It hasn’t even been two months since David Perdue lost his Senate runoff race against now-current Democratic Sen. Jon Ossoff, but the Georgia Republican is already building for another run in 2022.
As Maggie Haberman of The New York Times reported on Monday, Perdue officially filed paperwork to explore a run against Raphael Warnock, who will be up for reelection in 2022 after winning last month’s special election runoff against former GOP Sen. Kelly Loeffler.
PERDUE filed paperwork to change his committee to ‘22 explore a run against Warnock. An adviser says he’s leaning toward running and a final decision will come in next weeks. https://t.co/O18Z1QIRtj
— Maggie Haberman (@maggieNYT) February 15, 2021
Perdue lost his race against Ossoff by nearly 90,000 votes last month, and his race was the closer of the two runoffs. Warnock’s margin of victory over Loeffler was nearly 100,000 votes.
Perdue represents the past in a state that’s moving forward
The political environment in Georgia has shifted dramatically in recent years, with Joe Biden winning the state in last year’s presidential election and Democrats flipping its two red Senate seats shortly after.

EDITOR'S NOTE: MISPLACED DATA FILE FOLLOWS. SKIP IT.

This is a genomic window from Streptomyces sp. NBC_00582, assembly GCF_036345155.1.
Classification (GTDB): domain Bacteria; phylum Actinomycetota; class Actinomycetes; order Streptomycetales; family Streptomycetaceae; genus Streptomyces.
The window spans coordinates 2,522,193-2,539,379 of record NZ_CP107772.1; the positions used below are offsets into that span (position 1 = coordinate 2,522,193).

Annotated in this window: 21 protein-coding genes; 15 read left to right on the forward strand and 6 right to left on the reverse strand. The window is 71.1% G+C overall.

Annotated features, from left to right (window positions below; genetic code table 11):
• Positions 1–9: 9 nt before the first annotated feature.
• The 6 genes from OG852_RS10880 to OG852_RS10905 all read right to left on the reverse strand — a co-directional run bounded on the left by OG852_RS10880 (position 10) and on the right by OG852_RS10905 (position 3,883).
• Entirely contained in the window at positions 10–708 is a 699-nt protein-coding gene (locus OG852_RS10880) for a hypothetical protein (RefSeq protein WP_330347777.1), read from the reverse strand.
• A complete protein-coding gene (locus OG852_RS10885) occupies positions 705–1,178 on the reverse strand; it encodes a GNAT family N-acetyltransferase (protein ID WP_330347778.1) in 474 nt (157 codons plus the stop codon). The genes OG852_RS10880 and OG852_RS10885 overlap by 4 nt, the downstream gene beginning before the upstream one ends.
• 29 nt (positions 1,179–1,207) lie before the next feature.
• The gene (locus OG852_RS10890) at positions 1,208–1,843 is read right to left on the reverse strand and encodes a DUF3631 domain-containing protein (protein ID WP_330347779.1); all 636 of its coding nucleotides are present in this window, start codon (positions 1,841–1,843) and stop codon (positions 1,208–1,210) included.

While Georgia will likely remain competitive in the near term, it’s clearly shifting away from its history as a ruby red state. At best for Republicans, it is a 50-50 battleground state.
Ultimately, running somebody like David Perdue – a corrupt politician with the Trump albatross still hanging around his neck – likely isn’t the best way for Republicans to win back a Senate seat in Georgia.
The GOP won’t be taken seriously in increasingly diverse states like Georgia if they keep embracing the same Trumpism that lost them the House, the Senate and the White House.
Sean Colarossi currently resides in Cleveland, Ohio. He earned his Bachelor of Arts degree in Journalism from the University of Massachusetts Amherst and was an organizing fellow for both of President Obama’s presidential campaigns. He also worked with Planned Parenthood as an Affordable Care Act Outreach Organizer in 2014, helping northeast Ohio residents obtain health insurance coverage.